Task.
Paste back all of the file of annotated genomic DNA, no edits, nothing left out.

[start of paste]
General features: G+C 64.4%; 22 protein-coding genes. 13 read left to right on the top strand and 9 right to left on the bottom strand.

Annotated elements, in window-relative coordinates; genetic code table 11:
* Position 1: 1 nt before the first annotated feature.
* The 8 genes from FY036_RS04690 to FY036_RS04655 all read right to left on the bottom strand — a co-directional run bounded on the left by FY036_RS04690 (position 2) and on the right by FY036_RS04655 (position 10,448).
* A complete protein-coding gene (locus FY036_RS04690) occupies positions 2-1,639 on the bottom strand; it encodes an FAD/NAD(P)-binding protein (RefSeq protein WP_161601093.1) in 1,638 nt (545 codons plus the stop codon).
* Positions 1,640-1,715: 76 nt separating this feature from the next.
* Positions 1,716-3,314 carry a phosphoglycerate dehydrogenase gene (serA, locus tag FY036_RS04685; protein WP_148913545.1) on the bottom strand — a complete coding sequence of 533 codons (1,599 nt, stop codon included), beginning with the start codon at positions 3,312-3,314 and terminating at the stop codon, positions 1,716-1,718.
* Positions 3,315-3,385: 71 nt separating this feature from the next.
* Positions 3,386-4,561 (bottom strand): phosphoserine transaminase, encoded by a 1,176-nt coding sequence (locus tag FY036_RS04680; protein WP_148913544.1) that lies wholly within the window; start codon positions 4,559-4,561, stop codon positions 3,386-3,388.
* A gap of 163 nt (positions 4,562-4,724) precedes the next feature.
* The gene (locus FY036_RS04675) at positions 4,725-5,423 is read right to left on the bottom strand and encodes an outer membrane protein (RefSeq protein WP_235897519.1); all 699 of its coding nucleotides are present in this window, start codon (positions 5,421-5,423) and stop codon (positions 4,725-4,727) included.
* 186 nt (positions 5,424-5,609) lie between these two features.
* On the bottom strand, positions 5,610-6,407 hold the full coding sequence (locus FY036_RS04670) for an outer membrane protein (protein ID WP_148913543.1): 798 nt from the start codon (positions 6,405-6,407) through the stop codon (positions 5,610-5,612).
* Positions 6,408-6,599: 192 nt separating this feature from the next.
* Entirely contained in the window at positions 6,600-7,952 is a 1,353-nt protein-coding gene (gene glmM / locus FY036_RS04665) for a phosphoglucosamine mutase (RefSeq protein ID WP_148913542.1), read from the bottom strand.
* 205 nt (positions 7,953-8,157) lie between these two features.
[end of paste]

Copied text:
General features: G+C 64.4%; 22 protein-coding genes. 13 read left to right on the top strand and 9 right to left on the bottom strand.

Annotated elements, in window-relative coordinates; genetic code table 11:
* Position 1: 1 nt before the first annotated feature.
* The 8 genes from FY036_RS04690 to FY036_RS04655 all read right to left on the bottom strand — a co-directional run bounded on the left by FY036_RS04690 (position 2) and on the right by FY036_RS04655 (position 10,448).
* A complete protein-coding gene (locus FY036_RS04690) occupies positions 2-1,639 on the bottom strand; it encodes an FAD/NAD(P)-binding protein (RefSeq protein WP_161601093.1) in 1,638 nt (545 codons plus the stop codon).
* Positions 1,640-1,715: 76 nt separating this feature from the next.
* Positions 1,716-3,314 carry a phosphoglycerate dehydrogenase gene (serA, locus tag FY036_RS04685; protein WP_148913545.1) on the bottom strand — a complete coding sequence of 533 codons (1,599 nt, stop codon included), beginning with the start codon at positions 3,312-3,314 and terminating at the stop codon, positions 1,716-1,718.
* Positions 3,315-3,385: 71 nt separating this feature from the next.
* Positions 3,386-4,561 (bottom strand): phosphoserine transaminase, encoded by a 1,176-nt coding sequence (locus tag FY036_RS04680; protein WP_148913544.1) that lies wholly within the window; start codon positions 4,559-4,561, stop codon positions 3,386-3,388.
* A gap of 163 nt (positions 4,562-4,724) precedes the next feature.
* The gene (locus FY036_RS04675) at positions 4,725-5,423 is read right to left on the bottom strand and encodes an outer membrane protein (RefSeq protein WP_235897519.1); all 699 of its coding nucleotides are present in this window, start codon (positions 5,421-5,423) and stop codon (positions 4,725-4,727) included.
* 186 nt (positions 5,424-5,609) lie between these two features.
* On the bottom strand, positions 5,610-6,407 hold the full coding sequence (locus FY036_RS04670) for an outer membrane protein (protein ID WP_148913543.1): 798 nt from the start codon (positions 6,405-6,407) through the stop codon (positions 5,610-5,612).
* Positions 6,408-6,599: 192 nt separating this feature from the next.
* Entirely contained in the window at positions 6,600-7,952 is a 1,353-nt protein-coding gene (gene glmM / locus FY036_RS04665) for a phosphoglucosamine mutase (RefSeq protein ID WP_148913542.1), read from the bottom strand.
* 205 nt (positions 7,953-8,157) lie between these two features.